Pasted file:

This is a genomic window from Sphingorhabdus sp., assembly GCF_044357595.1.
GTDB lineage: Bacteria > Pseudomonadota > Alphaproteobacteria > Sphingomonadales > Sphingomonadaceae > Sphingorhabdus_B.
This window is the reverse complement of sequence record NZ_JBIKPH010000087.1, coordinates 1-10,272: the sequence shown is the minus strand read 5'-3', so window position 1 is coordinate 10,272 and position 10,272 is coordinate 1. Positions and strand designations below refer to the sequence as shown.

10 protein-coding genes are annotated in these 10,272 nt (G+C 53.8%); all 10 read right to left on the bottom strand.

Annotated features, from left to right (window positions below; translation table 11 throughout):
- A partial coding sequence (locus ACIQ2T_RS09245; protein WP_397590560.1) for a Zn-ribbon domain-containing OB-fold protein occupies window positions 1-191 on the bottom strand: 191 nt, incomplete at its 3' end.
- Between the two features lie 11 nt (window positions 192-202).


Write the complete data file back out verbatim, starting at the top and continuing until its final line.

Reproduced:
This is a genomic window from Sphingorhabdus sp., assembly GCF_044357595.1.
GTDB lineage: Bacteria > Pseudomonadota > Alphaproteobacteria > Sphingomonadales > Sphingomonadaceae > Sphingorhabdus_B.
This window is the reverse complement of sequence record NZ_JBIKPH010000087.1, coordinates 1-10,272: the sequence shown is the minus strand read 5'-3', so window position 1 is coordinate 10,272 and position 10,272 is coordinate 1. Positions and strand designations below refer to the sequence as shown.

10 protein-coding genes are annotated in these 10,272 nt (G+C 53.8%); all 10 read right to left on the bottom strand.

Annotated features, from left to right (window positions below; translation table 11 throughout):
- A partial coding sequence (locus ACIQ2T_RS09245; protein WP_397590560.1) for a Zn-ribbon domain-containing OB-fold protein occupies window positions 1-191 on the bottom strand: 191 nt, incomplete at its 3' end.
- Between the two features lie 11 nt (window positions 192-202).